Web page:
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Default Why Dialogue Trees Stink @ TGR

April 16th, 2009, 05:39
Don't you hate it when you have to move the mouse when you're playing a video game? Obviously coming from an action point of view, The Game Reviews explains Why Dialogue Trees Stink:
These days, as games look more and more real each day, its as if they want to create this so-called "cinematic" experience, but fall short of it when it comes to interactive dialogue. Even in Mass Effect, arguably the best iteration of prerendered cutscene and interactive choice made yet, were still constantly taken out of the scene unraveling as were too focused on making our dialogue choices. Pause too long, and the scene comes to a halt. We want engagement and we want choice, yet this stop-and-go rhythm is still a bit jarring. Its like watching a movie on your computer and forgetting to turn the screen saver off, so you have to constantly remind yourself to move the mouse every so often.
The author does have a point with exhausting every option in dialogue trees, though.
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April 16th, 2009, 05:39
Sounds like the author wants a 'Dragon's Lair' approach to dialog. Might be ok in some games. Keep that out of serious CRPGs though.

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April 16th, 2009, 06:54
Dhruin, that little snippet you posted is all I want to read from that guy. "The stop-and-go rythm is a bit jarring." What is this guys mind so fragile that he has to have his games just like his movies? There can be no differences between the two?

I have no problems with cut scenes. As a matter of fact I prefer it when the game has them in there. Anyone play Privateer 2? Best movie/game ever made. I played it for the movie and stayed for the game.

Anyways, I could rant for many pages but I think I'll keep my rage on a slow boil this time. No sense wasting it all on this schmuck.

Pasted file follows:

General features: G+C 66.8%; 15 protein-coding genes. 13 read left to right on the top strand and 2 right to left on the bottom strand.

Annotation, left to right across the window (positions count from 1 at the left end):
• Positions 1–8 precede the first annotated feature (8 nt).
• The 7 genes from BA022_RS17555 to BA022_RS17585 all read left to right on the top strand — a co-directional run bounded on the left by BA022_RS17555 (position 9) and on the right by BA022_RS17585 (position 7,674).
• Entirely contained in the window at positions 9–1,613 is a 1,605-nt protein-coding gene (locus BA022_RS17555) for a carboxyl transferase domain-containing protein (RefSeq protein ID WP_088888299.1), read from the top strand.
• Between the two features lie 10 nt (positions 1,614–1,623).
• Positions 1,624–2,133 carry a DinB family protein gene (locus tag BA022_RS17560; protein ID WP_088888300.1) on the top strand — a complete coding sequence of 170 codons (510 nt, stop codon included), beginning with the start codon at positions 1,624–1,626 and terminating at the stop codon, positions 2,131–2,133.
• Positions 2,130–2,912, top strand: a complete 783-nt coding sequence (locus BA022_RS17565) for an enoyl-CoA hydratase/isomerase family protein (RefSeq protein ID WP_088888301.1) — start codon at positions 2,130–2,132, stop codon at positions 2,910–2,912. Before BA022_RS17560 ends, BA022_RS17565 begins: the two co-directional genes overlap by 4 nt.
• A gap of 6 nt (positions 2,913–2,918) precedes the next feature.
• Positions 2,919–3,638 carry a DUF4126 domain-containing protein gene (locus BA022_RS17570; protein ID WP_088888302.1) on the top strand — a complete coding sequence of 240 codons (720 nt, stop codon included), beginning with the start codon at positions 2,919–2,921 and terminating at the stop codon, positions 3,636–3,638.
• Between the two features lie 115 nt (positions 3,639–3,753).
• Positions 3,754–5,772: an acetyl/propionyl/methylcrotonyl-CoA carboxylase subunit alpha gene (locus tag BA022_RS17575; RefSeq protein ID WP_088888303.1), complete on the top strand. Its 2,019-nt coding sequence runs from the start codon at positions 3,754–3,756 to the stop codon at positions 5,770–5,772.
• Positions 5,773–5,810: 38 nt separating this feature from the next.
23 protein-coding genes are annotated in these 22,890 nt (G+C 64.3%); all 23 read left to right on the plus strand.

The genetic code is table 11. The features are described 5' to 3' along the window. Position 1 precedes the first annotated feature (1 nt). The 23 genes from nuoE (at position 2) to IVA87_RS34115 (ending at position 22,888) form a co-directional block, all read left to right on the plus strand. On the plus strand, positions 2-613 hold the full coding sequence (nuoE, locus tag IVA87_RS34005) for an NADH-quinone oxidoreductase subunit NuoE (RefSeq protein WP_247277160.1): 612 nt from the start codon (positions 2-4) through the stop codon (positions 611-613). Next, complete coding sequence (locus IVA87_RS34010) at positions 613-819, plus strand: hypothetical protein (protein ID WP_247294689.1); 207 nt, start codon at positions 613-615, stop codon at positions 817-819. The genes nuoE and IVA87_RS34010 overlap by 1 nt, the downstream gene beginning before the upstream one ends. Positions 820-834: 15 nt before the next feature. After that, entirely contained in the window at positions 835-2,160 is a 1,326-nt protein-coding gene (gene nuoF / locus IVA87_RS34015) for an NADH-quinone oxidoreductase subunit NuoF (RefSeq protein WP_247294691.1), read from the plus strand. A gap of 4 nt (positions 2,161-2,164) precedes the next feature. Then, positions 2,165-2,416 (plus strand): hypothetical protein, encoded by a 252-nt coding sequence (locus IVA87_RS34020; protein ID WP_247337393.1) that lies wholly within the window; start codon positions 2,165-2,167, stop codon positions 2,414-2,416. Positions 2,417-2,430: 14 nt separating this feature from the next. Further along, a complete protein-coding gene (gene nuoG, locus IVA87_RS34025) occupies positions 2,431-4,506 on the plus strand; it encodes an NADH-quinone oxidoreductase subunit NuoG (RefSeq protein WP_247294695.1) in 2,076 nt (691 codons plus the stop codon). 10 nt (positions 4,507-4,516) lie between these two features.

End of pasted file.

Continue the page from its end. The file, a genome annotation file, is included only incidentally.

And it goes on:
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April 16th, 2009, 07:56
Man, I just don't get this thinking. When I settle in to play a game, all I want to do is lose myself in a world as far from reality as possible. Sure, plausible physics is nice, but that's where I draw the line. Cut scenes, camera angles, lips sync, etc… good Lord… who cares? As if I don't already have enough cut scenes and dialogues in my real life. And on those occasions when I want a good story (or am feeling masocistic) there's always Hollywood. I certainly don't need games to provide a sort of crutch of psudo realism and drama to enrich my life, all by means of over-the-top cinamatics and/or meetings and encounters bathed in realism; and woe to the soul who does. All I need when I play a game is one thing: FUN!
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April 16th, 2009, 08:29
It took me a second to figure out just what it was, but eventually I came to the conclusion
Maybe just not a very patient person .

There is nothing wrong per se with taking cues from movies for a more engaging "packaging" of dialogue. The danger is of course that you also treat the narrative like a movie - make it linear and non interactive that is. Considering the enormous cost and effort that goes into AAA graphics, thats a real concern.

At least he somewhat realizes the limitations of his approach: